Emulation carries with it neither envy nor unfair rivalry, but inspires a man to surpass all others by superiority alone. Such was the emulation and rivalry between Zeuxis and Parrhasius, which contributed to the improvement of both; and similar thereto was that which inspired the master-minds of Michael Angelo and Raffaelle; of Titian and Pordenone; of Albert Durer and Lucas van Leyden; of Agostino and Annibale Caracci; and we may add, in our own country, of Thomas Cole and Durand. The emulation between the Caracci, though it tended to the improvement of both, was more unfortunate in its result, as it finally engendered such a bitter rivalry as to drive Agostino from the field, and it is said by some that both the Caracci declined when their competition ceased.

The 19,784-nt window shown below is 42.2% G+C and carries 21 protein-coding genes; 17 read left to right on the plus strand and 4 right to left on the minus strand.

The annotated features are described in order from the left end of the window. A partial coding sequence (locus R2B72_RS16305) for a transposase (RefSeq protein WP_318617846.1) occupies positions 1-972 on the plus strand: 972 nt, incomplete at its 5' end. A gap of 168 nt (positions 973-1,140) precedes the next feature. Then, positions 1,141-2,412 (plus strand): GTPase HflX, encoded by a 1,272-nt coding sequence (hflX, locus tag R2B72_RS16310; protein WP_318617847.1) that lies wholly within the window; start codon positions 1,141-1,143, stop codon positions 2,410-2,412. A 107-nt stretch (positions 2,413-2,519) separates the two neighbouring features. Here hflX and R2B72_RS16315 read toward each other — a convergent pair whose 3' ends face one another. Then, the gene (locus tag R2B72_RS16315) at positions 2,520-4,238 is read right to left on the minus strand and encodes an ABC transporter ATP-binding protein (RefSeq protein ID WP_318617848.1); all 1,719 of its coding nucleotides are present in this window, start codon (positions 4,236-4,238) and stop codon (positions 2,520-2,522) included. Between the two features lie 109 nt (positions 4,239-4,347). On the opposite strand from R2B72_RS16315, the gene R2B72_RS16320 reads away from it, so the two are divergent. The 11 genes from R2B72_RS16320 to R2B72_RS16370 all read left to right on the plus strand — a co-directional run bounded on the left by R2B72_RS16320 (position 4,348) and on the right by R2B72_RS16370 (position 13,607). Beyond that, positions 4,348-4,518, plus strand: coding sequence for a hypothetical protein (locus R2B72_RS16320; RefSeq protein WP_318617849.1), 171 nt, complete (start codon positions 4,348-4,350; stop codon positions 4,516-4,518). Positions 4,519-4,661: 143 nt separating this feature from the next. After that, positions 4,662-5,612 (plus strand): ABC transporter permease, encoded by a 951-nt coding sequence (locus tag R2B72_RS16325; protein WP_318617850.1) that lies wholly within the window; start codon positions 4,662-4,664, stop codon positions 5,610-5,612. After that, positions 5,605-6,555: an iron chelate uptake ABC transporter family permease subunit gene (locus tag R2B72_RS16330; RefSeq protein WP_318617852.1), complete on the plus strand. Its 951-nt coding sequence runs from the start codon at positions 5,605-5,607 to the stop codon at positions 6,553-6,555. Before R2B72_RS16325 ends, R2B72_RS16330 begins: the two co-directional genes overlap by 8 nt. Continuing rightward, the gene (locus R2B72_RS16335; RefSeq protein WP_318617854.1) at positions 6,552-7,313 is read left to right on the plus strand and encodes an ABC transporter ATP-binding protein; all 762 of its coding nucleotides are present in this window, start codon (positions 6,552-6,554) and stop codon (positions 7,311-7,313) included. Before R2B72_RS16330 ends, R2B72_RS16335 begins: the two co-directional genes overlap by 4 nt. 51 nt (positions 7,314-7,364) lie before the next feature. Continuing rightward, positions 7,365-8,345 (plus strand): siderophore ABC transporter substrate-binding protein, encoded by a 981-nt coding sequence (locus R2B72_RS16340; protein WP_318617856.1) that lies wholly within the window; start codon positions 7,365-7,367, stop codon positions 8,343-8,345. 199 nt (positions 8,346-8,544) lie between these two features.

The confraternity of the Chartreuse at Bologna proposed to the artists of Italy to paint a picture for them in competition, and to send designs for selection. The Caracci were among the competitors, and the design of Agostino was preferred before all others; this, according to several authors, first gave rise to the jealousy between the two brothers. The picture which Agostino painted was his celebrated Communion of St. Jerome which Napoleon placed in the Louvre, but is now in the gallery at Bologna. It is esteemed the masterpiece of the artist. It represents the venerable saint, carried to the church of Bethlehem on his approaching dissolution, where he receives the last sacrament of the Roman Church, the Viaticum, in the midst of his disciples, while a monk writes down his pious exhortations. Soon after the completion of this sublime picture, the two brothers commenced the celebrated Farnese Gallery in conjunction; but the jealous feelings which existed between them caused continual dissentions, and the turbulent disposition of Annibale compelled Agostino to abandon him and quit Rome. Agostino, who according to all authorities was the best tempered of the two, from that time gave himself up almost entirely to engraving. Annibale, though he has the honor of having executed the immortal works in the Farnese Gallery, yet owed much there, as elsewhere, to the acquirements and poetical genius of Agostino. In the composition of such mythological subjects the unlettered Annibale was totally inadequate. See vol. i., page 71 of this work.